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Bill removing some powers from county boards of health moving in General Assembly
ATLANTA — Legislation that would take away the power of county boards of health to appoint local health directors and give it to the state public health commissioner cleared a Georgia House committee Tuesday.
Under current law, Commissioner Kathleen Toomey selects directors of each of the state’s 18 health districts, Sen. Dean Burke, R-Bainbridge, chief sponsor of Senate Bill 256, told members of the House Health and Human Services Committee.
But county officials hold veto power over the commissioner’s choices, Burke said. That becomes time consuming in the larger districts, which contain up to 20 counties, he said.
“It’s very unwieldy to have to meet with every county to get approval of her choices,” Burke said. “We’re giving the commissioner the power to hire who she wants to work with.”
But David Will, a lawyer representing the Lawrenceville-based health district that includes Gwinnett, Newton and Rockdale counties, said the bill would take away all local governance the health districts have enjoyed for 50 years.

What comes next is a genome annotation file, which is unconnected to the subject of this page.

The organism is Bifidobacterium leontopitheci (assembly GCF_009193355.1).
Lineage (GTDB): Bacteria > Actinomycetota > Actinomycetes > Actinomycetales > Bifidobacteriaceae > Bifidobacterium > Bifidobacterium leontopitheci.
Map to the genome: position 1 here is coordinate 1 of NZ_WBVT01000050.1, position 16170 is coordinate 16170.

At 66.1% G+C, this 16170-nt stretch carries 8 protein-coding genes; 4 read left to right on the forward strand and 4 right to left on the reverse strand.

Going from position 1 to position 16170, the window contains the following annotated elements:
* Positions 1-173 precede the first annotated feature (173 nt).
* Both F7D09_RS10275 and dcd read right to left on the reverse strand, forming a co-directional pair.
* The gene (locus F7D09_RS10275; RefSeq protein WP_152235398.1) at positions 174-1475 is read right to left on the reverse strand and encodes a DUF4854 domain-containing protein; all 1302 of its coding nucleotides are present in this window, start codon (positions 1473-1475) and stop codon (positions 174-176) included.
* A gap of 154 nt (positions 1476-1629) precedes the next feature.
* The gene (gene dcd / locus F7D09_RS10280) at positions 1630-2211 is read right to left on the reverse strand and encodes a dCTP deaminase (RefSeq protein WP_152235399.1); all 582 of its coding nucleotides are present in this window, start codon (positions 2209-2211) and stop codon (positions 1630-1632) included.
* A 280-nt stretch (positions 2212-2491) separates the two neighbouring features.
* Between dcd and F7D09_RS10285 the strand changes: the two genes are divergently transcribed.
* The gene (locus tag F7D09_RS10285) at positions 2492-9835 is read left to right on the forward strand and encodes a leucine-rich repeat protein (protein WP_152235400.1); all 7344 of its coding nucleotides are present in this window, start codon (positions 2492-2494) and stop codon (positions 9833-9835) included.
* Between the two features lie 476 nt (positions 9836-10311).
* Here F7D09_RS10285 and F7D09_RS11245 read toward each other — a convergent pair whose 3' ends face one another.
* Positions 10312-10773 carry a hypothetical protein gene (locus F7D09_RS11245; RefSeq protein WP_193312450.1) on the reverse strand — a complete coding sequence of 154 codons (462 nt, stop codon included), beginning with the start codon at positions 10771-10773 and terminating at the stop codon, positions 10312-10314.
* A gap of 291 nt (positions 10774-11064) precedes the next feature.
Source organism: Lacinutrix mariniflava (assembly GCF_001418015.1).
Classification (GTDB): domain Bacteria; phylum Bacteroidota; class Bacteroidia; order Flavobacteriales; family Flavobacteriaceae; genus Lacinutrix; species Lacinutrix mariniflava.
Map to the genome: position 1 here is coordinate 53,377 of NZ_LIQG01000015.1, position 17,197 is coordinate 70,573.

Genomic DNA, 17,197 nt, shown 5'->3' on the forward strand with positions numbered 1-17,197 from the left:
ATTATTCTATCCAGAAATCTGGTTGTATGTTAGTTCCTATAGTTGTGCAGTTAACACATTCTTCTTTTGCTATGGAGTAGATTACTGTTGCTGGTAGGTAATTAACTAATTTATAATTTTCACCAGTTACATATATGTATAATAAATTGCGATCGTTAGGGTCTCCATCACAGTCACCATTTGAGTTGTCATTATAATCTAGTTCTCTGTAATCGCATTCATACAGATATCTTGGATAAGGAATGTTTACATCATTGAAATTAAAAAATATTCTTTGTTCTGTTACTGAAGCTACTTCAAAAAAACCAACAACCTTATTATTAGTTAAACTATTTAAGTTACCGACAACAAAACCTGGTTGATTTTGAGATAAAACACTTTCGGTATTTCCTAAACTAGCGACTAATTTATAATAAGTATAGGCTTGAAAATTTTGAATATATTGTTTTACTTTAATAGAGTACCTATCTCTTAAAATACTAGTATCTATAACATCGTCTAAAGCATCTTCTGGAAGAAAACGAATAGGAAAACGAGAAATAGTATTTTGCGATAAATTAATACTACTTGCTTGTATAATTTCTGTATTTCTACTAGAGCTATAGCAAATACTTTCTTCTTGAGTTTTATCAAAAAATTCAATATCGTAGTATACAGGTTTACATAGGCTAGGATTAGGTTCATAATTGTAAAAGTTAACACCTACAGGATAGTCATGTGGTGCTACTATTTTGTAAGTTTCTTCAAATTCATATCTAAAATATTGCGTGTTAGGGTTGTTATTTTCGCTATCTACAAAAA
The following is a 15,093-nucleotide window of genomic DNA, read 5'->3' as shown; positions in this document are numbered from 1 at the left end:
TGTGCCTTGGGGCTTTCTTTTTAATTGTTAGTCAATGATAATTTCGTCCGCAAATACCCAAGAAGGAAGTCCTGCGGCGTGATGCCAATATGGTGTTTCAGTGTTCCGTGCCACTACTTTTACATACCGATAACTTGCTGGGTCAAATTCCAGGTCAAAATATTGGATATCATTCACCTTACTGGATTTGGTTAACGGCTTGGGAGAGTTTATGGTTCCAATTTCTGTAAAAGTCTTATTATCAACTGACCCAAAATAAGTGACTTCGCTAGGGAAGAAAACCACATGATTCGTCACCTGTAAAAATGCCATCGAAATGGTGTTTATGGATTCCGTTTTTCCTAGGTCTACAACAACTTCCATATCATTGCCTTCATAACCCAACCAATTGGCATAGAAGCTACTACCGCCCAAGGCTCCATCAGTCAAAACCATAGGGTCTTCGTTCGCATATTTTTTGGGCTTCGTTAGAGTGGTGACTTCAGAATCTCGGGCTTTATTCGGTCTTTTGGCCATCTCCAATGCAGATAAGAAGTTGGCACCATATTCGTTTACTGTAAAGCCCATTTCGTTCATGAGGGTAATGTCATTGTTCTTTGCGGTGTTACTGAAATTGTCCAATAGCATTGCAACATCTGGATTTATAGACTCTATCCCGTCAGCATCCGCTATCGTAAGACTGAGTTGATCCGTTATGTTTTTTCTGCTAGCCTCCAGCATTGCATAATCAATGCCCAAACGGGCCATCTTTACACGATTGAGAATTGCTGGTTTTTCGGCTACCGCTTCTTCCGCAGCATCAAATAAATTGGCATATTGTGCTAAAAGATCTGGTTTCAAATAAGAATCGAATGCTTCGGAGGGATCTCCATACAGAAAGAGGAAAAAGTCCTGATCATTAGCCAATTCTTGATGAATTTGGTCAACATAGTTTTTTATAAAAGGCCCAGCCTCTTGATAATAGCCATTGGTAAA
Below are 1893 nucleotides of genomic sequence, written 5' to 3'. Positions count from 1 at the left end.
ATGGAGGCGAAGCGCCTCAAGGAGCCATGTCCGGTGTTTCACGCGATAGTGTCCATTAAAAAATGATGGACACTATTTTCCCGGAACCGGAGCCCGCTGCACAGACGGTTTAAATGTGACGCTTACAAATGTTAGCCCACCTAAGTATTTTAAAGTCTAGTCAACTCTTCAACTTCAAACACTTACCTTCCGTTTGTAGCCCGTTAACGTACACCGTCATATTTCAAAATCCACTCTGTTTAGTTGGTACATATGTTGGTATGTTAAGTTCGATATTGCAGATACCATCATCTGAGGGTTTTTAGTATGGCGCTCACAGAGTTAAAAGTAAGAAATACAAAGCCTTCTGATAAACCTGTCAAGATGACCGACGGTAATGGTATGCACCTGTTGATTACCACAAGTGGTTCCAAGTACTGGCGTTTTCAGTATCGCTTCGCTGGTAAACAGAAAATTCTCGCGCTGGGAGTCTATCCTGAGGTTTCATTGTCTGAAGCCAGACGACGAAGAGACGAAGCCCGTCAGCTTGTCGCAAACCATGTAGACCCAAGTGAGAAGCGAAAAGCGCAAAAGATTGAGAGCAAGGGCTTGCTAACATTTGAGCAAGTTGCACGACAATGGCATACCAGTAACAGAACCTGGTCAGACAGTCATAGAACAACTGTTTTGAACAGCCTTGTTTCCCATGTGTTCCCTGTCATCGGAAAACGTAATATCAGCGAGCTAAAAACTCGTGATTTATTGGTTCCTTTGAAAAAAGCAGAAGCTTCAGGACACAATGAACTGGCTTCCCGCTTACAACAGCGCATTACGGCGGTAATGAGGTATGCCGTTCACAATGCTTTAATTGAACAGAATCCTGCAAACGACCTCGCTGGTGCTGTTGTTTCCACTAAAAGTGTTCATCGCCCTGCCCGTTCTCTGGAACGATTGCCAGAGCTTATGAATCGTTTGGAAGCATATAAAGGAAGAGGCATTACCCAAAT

“It has worked well. There’s no reason to change it, especially during a pandemic,” he said. “We don’t need a cookie-cutter approach to dictate how each director is selected.”
Rep. Sharon Cooper, R-Marietta, the committee’s chairman, disagreed with Will’s assessment. While she praised the work of the Gwinnett, Newton and Rockdale health district, she said other districts around the state have been uncooperative.
Cooper said some districts have rejected telemedicine as a treatment option, refused to provide prenatal care and balked at other state directives, including a mandate that patients getting flu shots wait 15 minutes before leaving a clinic.
“We have pockets of really functioning areas, but those are very few,” she said. “We need some oversight.”
Sherwin Levinson, executive director of Metro Reserve Corps East Metro, a volunteer organization that supplements the public health services the Gwinnett, Newton and Rockdale health district delivers, suggested the legislation exempt districts that are nationally accredited.
“Some of our health districts are not working,” he said. “Don’t hurt the ones that are working and have at the ones that don’t.”
The original bill Burke introduced in the Senate would have given the state much broader powers over local health districts, including their ability to make their own rules.
“The broader reorganization is still needed,” Burke said Tuesday. “This is a baby step in that direction.”

The Senate passed the bill last week 37-14, with Democrats and Republicans on both sides of the issue. It now moves to the House Rules Committee to schedule a floor vote in that chamber.